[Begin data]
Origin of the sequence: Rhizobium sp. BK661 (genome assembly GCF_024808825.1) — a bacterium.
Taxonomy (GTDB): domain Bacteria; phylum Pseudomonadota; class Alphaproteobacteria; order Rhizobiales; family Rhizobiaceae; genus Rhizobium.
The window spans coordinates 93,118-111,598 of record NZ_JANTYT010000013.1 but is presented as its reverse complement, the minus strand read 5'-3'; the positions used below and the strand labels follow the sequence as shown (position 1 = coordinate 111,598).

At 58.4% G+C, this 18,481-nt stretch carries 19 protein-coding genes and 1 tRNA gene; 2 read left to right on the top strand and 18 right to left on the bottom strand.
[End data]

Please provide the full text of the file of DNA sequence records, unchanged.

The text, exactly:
Origin of the sequence: Rhizobium sp. BK661 (genome assembly GCF_024808825.1) — a bacterium.
Taxonomy (GTDB): domain Bacteria; phylum Pseudomonadota; class Alphaproteobacteria; order Rhizobiales; family Rhizobiaceae; genus Rhizobium.
The window spans coordinates 93,118-111,598 of record NZ_JANTYT010000013.1 but is presented as its reverse complement, the minus strand read 5'-3'; the positions used below and the strand labels follow the sequence as shown (position 1 = coordinate 111,598).

At 58.4% G+C, this 18,481-nt stretch carries 19 protein-coding genes and 1 tRNA gene; 2 read left to right on the top strand and 18 right to left on the bottom strand.